Survivors told the Red Crescent the tragedy unfolded after some 75 people who had left Zuwara on the northwestern Libyan coast late Thursday on a large boat were transferred to a smaller one that sank off Tunisia.
"The migrants were transferred into a smaller inflatable boat which was overloaded, and 10 minutes later it sank," Mongi Slim, a Red Crescent official in the southern Tunisian town of Zarzis, told AFP.
Tunisian fishermen rescued 16 people and brought them to shore in Zarzis.
The survivors said they spent eight hours trapped in the cold sea before they were spotted by the fishermen who alerted the Tunisian coastguard, Slim said.
The bodies of three people were plucked out of the waters on Friday, the Tunisian defence ministry said.
Survivors said the boat was heading to Italy and had on board only men, 51 from Bangladesh, as well as three Egyptians, several Moroccans, Chadians and other Africans.
Fourteen Bangladeshi nationals, including a minor, were among the survivors, said the Red Crescent.
"If the Tunisian fishermen hadn't seen them (migrants), there wouldn't have been any survivors and we would have never known about this" boat sinking, said Slim.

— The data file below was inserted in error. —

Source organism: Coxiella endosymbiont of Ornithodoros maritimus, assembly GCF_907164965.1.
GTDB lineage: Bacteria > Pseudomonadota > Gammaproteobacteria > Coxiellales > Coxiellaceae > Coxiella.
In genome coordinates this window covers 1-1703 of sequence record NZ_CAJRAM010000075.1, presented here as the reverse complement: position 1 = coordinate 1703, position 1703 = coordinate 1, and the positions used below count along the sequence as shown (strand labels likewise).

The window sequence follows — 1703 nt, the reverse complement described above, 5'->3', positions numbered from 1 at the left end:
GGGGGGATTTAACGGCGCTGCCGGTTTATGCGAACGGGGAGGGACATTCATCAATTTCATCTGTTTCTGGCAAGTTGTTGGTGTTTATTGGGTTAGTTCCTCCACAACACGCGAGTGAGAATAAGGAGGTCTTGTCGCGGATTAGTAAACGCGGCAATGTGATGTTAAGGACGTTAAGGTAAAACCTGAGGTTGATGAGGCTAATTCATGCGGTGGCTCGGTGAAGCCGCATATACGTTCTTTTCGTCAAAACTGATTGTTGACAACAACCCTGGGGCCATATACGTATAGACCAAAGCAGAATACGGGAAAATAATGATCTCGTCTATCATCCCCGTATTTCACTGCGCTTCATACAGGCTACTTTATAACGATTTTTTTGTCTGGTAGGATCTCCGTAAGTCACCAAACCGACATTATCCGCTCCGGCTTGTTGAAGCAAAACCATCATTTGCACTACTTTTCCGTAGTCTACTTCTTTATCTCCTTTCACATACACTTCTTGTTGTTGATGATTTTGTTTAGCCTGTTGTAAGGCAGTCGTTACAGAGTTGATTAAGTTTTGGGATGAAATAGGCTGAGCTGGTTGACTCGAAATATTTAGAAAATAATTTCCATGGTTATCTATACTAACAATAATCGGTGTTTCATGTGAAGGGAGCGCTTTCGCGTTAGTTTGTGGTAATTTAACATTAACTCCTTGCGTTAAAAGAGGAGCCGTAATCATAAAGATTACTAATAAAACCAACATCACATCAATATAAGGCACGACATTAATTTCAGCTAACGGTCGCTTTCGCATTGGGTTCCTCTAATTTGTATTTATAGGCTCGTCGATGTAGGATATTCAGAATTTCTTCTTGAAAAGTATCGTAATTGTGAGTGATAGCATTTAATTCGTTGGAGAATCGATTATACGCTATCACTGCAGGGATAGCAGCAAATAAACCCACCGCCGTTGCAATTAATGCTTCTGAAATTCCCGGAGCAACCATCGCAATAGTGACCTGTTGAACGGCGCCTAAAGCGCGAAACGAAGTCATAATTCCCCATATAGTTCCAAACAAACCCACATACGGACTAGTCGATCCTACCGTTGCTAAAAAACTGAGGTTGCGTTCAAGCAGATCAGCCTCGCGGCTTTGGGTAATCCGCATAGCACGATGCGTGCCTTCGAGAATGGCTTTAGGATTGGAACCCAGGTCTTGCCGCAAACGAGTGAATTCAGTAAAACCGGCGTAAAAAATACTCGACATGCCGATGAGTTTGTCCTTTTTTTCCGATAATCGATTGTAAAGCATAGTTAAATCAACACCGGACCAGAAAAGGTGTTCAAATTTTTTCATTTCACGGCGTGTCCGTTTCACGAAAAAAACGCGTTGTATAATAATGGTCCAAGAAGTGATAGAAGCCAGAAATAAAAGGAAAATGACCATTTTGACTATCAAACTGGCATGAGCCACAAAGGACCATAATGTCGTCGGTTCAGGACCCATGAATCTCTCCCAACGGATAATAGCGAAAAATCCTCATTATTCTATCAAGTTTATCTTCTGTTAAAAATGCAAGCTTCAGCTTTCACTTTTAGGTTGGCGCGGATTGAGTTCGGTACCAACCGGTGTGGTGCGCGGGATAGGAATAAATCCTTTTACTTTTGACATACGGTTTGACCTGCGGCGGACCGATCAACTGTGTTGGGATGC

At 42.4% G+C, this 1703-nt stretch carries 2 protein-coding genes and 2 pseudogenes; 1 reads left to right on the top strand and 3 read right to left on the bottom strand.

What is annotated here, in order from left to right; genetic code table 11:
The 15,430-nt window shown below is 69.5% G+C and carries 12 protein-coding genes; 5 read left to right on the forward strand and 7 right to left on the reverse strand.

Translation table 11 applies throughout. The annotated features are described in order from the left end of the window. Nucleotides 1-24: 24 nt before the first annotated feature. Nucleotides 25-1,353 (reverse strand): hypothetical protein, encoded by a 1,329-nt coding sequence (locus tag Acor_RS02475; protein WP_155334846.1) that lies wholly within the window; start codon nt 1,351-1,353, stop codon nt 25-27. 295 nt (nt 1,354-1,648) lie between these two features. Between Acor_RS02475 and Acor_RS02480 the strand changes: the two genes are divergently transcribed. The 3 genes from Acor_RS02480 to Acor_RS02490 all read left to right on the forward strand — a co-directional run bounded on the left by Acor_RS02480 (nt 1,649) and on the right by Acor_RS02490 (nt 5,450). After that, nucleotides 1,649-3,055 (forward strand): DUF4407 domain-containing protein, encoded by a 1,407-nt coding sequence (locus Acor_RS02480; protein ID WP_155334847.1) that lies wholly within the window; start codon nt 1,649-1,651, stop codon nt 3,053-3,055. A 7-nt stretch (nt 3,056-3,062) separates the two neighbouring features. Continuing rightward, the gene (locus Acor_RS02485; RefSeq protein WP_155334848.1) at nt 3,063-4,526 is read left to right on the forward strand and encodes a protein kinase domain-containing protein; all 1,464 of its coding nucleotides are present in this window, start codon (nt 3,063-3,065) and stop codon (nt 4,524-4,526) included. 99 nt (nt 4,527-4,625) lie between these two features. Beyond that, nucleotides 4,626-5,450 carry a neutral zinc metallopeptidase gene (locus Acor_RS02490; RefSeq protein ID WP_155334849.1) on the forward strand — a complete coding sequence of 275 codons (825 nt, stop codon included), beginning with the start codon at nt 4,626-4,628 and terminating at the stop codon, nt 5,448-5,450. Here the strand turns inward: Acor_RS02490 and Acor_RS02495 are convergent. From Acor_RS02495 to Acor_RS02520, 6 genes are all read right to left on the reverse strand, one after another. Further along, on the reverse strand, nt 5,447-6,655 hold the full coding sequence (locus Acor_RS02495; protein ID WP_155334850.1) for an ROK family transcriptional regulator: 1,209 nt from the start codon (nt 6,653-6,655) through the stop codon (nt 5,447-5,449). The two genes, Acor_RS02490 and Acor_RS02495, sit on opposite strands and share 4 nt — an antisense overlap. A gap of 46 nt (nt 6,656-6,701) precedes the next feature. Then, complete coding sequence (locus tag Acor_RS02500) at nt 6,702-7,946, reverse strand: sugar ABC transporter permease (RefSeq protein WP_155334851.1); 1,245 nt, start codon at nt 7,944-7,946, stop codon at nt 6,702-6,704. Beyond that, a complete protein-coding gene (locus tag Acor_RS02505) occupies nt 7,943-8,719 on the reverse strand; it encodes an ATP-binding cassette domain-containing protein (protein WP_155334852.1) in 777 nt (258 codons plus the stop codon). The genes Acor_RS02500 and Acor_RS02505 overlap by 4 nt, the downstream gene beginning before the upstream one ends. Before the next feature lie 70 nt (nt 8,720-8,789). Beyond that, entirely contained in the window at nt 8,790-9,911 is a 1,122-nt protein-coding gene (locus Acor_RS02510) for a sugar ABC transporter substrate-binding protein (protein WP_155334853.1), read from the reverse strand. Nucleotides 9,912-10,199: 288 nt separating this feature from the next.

Charity ships have plied the Mediterranean Sea to rescue migrants in large numbers but the number of rescue operations have dwindled as these vessels have come under fire, namely from the populist Italian government, over their action.
Italy's far-right Interior Minister Matteo Salvini has imposed a "closed ports" policy, refusing to allow migrants rescued at sea to enter his country.
On Friday, however, more than 60 migrants disembarked in Italy after two boats which had left Libya faced difficulties at sea and needed assistance.
The UN agency for refugees UNHCR called for stepped up search and rescue operations to avoid future tragedies in the Mediterranean, which it calls the "world's deadliest sea crossing".
"Across the region we need to strengthen the capacity of search and rescue operations," said Vincent Cochetel, the agency's special envoy for the Mediterranean.
"If we don't act now, we're almost certain to see more tragic events in the coming weeks and months," he warned.
According to the UNHCR, the journey across the Mediterranean "is becoming increasingly fatal for those who risk it".
"In the first four months of this year, one person has died (crossing the Mediterranean) for every three that have reached European shores, after departing from Libya," it said.
Libya, which has been wracked by chaos since the 2011 uprising that killed veteran dictator Moamer Kadhafi, has long been a major transit route for migrants desperate to reach Europe.